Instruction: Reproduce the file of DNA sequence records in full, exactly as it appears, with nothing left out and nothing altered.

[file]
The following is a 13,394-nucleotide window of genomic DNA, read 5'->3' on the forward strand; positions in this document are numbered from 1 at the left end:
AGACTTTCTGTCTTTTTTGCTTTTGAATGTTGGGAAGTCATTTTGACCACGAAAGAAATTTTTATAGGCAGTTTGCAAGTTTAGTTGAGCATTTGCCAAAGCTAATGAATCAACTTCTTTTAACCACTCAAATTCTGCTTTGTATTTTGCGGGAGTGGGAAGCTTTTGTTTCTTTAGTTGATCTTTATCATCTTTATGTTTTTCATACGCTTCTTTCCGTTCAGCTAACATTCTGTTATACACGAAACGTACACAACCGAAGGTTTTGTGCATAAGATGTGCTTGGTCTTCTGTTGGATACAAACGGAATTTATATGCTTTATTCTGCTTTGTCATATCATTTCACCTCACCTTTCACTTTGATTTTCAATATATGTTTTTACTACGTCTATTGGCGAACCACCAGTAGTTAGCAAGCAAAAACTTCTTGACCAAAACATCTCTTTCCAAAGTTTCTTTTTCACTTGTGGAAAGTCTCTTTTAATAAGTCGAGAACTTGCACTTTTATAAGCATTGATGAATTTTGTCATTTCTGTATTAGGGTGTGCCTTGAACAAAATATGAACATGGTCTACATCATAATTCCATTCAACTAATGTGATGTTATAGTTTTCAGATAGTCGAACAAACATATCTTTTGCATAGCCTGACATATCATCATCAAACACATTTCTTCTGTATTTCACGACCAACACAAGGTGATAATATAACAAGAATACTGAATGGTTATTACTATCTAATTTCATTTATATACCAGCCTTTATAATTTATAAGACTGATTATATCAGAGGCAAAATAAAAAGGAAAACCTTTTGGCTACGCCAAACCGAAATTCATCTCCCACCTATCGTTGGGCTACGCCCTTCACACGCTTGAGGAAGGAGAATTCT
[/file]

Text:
The following is a 13,394-nucleotide window of genomic DNA, read 5'->3' on the forward strand; positions in this document are numbered from 1 at the left end:
AGACTTTCTGTCTTTTTTGCTTTTGAATGTTGGGAAGTCATTTTGACCACGAAAGAAATTTTTATAGGCAGTTTGCAAGTTTAGTTGAGCATTTGCCAAAGCTAATGAATCAACTTCTTTTAACCACTCAAATTCTGCTTTGTATTTTGCGGGAGTGGGAAGCTTTTGTTTCTTTAGTTGATCTTTATCATCTTTATGTTTTTCATACGCTTCTTTCCGTTCAGCTAACATTCTGTTATACACGAAACGTACACAACCGAAGGTTTTGTGCATAAGATGTGCTTGGTCTTCTGTTGGATACAAACGGAATTTATATGCTTTATTCTGCTTTGTCATATCATTTCACCTCACCTTTCACTTTGATTTTCAATATATGTTTTTACTACGTCTATTGGCGAACCACCAGTAGTTAGCAAGCAAAAACTTCTTGACCAAAACATCTCTTTCCAAAGTTTCTTTTTCACTTGTGGAAAGTCTCTTTTAATAAGTCGAGAACTTGCACTTTTATAAGCATTGATGAATTTTGTCATTTCTGTATTAGGGTGTGCCTTGAACAAAATATGAACATGGTCTACATCATAATTCCATTCAACTAATGTGATGTTATAGTTTTCAGATAGTCGAACAAACATATCTTTTGCATAGCCTGACATATCATCATCAAACACATTTCTTCTGTATTTCACGACCAACACAAGGTGATAATATAACAAGAATACTGAATGGTTATTACTATCTAATTTCATTTATATACCAGCCTTTATAATTTATAAGACTGATTATATCAGAGGCAAAATAAAAAGGAAAACCTTTTGGCTACGCCAAACCGAAATTCATCTCCCACCTATCGTTGGGCTACGCCCTTCACACGCTTGAGGAAGGAGAATTCT